University Archives and Community: Insights from an Archivist

There are thousands of stories in the archives. Tufts Digital Collections and Archives (DCA) is the home of the Tufts University Archives and is the primary archives and manuscript repository at Tufts. Archival records exist from the founding of the university and DCA itself traces its origins to 1964 when the first university archivist position was created at Tufts in recognition of the need to create a formal program to preserve evidence of the university’s past. The University Archives’ founding documents and original mandates refer to official university records and some formal student work such as theses and dissertations. This focus has continued and now includes a records management program that provides advice to staff, faculty, and students across the university about document retention and transferring material to the archives. The archives have grown to thousands of boxes and terabytes of digital data. 

University records generated in the course of working at Tufts don’t tell the full story of the university’s past, however. Over the last several years, much of the work of our dedicated team of professional archivists has focused on centering stories of students and faculty that are underrepresented in the archives and removing barriers to access to the archives so that they are as accessible as possible to the entire Tufts community.

One way we have tried to highlight a variety of communities at Tufts across time is by hiring  students as “roving archivists” to discuss donation of archival material from students and student groups, and acquiring collections—most prominently the papers of faculty member Gerald Gill—which document his extensive work on the history of Black students at Tufts. 

We’ve also begun reparative work on our description of collections and cataloging information in awareness of the impact that language can have on researchers and users of archival material. We’ve focused our attention on digitizing and providing online access to student publications such as Onyx, Voices, and South Asian Literary and Art Magazine (S.A.L.A.A.M).  All of this documentation is essential to understanding not only communities within Tufts that have been traditionally underrepresented or harder to find in the archives, but to the entire university’s past, present, and future.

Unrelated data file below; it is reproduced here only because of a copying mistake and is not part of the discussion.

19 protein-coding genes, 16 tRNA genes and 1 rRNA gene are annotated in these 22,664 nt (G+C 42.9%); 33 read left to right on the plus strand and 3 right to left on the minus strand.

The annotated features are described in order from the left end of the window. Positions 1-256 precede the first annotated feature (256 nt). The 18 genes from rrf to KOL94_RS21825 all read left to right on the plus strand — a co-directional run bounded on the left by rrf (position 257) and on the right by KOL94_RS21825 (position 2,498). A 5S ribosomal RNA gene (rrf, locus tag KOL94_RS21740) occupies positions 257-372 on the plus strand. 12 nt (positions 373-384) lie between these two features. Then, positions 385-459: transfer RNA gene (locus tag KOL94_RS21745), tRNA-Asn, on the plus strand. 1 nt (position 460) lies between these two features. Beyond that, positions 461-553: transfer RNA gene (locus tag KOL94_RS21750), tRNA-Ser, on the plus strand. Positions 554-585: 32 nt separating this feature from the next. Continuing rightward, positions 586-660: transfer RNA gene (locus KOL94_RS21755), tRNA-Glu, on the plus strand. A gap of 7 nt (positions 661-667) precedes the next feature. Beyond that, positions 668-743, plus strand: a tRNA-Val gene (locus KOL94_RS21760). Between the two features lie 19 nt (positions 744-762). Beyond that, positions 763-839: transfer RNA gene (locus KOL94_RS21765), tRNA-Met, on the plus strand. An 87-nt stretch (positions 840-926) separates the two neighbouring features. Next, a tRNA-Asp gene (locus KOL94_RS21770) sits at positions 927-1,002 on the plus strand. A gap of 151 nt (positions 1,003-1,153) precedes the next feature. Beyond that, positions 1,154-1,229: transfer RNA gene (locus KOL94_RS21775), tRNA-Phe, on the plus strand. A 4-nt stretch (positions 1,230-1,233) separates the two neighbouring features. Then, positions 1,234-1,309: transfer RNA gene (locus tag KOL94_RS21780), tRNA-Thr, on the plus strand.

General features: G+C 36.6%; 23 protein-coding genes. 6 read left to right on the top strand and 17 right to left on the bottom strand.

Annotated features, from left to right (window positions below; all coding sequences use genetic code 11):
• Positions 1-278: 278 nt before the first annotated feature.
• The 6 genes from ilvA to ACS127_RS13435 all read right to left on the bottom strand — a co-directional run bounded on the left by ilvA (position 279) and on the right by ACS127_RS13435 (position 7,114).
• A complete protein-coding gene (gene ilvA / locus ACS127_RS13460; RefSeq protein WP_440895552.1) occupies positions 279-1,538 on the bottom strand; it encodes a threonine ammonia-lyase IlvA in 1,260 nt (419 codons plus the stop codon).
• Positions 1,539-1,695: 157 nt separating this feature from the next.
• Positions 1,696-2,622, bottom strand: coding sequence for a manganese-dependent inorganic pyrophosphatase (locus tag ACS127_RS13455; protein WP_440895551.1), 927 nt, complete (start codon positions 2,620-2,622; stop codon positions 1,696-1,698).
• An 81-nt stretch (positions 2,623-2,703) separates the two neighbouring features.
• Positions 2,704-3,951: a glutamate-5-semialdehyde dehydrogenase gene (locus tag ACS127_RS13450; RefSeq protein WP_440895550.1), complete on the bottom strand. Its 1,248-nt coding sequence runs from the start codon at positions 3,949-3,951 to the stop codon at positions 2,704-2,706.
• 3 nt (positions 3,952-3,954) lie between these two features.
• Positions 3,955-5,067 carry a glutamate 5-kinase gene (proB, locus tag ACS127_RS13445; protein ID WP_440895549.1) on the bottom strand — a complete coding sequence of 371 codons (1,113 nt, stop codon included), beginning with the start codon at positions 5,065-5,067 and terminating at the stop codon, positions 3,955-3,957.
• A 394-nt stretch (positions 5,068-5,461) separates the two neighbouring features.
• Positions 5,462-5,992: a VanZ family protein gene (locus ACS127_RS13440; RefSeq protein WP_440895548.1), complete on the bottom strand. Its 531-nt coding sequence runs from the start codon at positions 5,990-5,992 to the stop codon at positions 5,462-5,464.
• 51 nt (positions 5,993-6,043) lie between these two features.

Perhaps most fundamentally, we’ve focused on removing barriers in users’ access to archives. The essential first step in providing access to archival material is developing empathy for our audiences and ensuring that our physical and digital spaces and environments are welcoming and approachable. This can range from being mindful of images and representations displayed in reading rooms and public spaces to designing policies and security procedures with the minimum amount of surveillance and monitoring to studying and improving users’ in-person and digital experiences.

It also requires, as archival scholars Michelle Caswell and Marika Cifor point out, “that users have [deep emotional ties] to records, the affective impact of finding—or not finding—records that are personally meaningful, and the personal consequences that archival interaction can have on users.”

Caswell and Cifor explicitly discuss not only the relationship between archivists and users, creators, and subjects of archival records but also propose a reorientation of archival work within the larger community. In this shift, archivists have “‘responsibilities towards unseen others’—those who are not direct users of archival records, but for whom the use of records has lasting consequences.”

A University Archives’ relationship with the wider community can be deep and profound; the implications of the relationship can impact many aspects of archival work from creating collections and appraisal policies to outreach and academic programs seeking to repair harm. At Tufts there is very strong interest in this type of work from both students and faculty, and we at DCA have been partners on a number of projects with faculty, staff, and students from across the University. 

One notable project has involved collaboration with the Center for Study of Race and Democracy, documenting sites related to the African American Freedom trail on Tufts’ campuses. This work has included numerous public events; one such event in 2018 included photos of Black students projected on the central part of Tufts campus, including Goddard Chapel. It was a moving event with people from Tufts, Medford, and Somerville, including many people who may never come to the Archives to do traditional (or any) research. Many expressed joy at seeing these images projected onto the most prominent buildings in the most prominent part of campus.

This work has continued to develop, and this year has included the Leading While Black at Tufts project, including a symposium, exhibit, and documentation effort centered on Black academic leaders at Tufts, along with the project team led by Kris Manjapra, Alonso Nichols, and Katrina Moore. All of this work demonstrates that we are not telling a special interest or narrow “side” story. It’s not an attempt to provide “balance” in the historical record but to demonstrate the ways that Black students, faculty, and leaders are central to the Tufts story—that Tufts would not have evolved to this point without them.

To do so we’ve needed to expand some of our traditional notions of what an archive does—moving a bit away from a focus on collections and traditional research and instead towards filling expressed needs of the wider community. This work is complex and will always be ongoing as we work towards documenting as full a picture of Tufts as possible.